Former England skipper Nasser Hussain has opined that India will be concerned by the repetitive nature of their batsmen’s dismissals in this series, after the visitors were bundled out for a paltry 191 on the first day of the Oval Test.
Opting to bowl first after winning the toss, the English bowlers stuck to the same plans they’ve executed all series, and it worked like a charm. Only Shardul Thakur gave them something new to think about but the hosts made easy work of the Indian top-order for the fourth Test running to take charge of the Oval Test.
Writing for the Daily Mail, Hussain observed that the Indian batsmen simply did not make the English bowlers re-think their plans.
“And what will concern India - at least until Shardul Thakur connected with a few - was the repetitive nature of their dismissals. Basically, England haven't had to rethink many of their plans,” Hussain wrote in his column for Daily Mail.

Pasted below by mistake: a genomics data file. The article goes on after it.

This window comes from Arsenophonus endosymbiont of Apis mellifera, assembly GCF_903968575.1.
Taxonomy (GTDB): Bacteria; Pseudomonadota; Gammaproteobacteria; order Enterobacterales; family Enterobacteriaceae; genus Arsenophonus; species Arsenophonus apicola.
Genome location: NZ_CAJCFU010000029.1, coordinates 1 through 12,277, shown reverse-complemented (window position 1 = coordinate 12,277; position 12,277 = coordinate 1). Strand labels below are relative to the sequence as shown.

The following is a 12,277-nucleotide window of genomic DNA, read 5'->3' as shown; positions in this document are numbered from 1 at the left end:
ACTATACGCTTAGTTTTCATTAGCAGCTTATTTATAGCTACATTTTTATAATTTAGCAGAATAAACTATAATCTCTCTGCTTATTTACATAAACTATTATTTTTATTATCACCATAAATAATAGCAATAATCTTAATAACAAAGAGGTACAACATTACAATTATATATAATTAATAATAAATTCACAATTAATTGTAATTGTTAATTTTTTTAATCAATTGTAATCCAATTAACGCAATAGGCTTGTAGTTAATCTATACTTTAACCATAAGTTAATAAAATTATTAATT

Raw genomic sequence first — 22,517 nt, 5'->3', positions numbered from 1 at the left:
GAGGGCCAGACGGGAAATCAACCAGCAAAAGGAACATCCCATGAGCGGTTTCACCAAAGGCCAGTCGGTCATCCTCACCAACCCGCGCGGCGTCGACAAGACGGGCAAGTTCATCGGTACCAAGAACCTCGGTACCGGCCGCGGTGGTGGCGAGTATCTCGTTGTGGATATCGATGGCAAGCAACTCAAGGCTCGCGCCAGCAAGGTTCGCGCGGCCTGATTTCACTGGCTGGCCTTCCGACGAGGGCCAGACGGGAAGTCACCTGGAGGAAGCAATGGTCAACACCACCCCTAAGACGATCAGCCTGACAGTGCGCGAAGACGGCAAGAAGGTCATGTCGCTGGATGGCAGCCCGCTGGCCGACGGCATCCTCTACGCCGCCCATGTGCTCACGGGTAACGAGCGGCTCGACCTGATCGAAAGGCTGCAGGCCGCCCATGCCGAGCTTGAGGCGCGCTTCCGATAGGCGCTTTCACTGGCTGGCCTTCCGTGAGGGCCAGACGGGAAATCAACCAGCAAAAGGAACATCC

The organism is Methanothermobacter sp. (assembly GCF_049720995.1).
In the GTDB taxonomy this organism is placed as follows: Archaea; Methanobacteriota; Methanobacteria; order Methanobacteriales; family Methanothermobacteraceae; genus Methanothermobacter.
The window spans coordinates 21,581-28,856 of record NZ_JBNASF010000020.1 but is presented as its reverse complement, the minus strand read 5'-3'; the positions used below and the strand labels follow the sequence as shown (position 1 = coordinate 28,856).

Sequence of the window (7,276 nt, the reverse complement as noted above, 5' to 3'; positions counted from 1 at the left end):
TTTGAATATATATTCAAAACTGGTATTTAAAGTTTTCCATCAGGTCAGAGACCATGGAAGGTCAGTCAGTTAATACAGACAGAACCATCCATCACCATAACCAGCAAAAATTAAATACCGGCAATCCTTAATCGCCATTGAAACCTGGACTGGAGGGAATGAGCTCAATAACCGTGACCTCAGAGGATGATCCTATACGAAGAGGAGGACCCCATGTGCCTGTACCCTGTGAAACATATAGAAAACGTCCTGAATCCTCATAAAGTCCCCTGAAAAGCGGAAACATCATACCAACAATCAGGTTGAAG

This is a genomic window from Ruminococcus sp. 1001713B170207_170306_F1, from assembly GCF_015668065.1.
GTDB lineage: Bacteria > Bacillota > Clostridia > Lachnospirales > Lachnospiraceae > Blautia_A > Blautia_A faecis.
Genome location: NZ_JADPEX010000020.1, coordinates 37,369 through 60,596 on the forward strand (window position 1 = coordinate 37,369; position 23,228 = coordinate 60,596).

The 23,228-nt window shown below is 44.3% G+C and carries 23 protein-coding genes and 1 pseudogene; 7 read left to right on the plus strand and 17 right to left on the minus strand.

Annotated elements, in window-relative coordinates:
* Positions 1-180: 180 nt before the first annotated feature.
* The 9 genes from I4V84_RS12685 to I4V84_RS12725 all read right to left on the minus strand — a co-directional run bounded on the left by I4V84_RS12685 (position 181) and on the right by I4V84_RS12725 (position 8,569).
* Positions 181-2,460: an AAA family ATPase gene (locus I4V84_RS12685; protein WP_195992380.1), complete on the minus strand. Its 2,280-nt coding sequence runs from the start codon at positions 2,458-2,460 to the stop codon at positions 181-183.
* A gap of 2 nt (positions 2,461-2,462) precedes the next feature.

“You bowl a certain length to Rohit, but a bit fuller to KL Rahul. To Cheteshwar Pujara, you aim at fourth stump. To Kohli, you drag back your length a touch. And with Chris Woakes making a welcome return to the side, England had the perfect attack for these conditions.”
Among those guilty of not making England ‘rethink’ their plans was Virat Kohli, but the Indian skipper played arguably his best knock of the series to bring up his 27th Test fifty. Kohli once again was deceived by the bounce of Ollie Robinson, but the Indian skipper was the only Top 7 batter to pass the 20-run mark.
Hussain asserted that it wouldn’t be fair to be ‘too harsh’ on Kohli, and insisted that the right-hander has started playing tired shots due to the burden that’s been imposed on him.
“Having said all that, we shouldn't be too hard on Kohli. The amount of cricket that both these sides play - more any other teams in the world - can be exhausting, and Kohli bears the extra burden of captaining India, with all the demands that come with the job.
“It's no great surprise if he starts to play some tired shots outside off stump. The fact is, he still found time in an impossibly busy schedule to tinker with his game. And, for a while, it was a joy to watch,” Hussain said.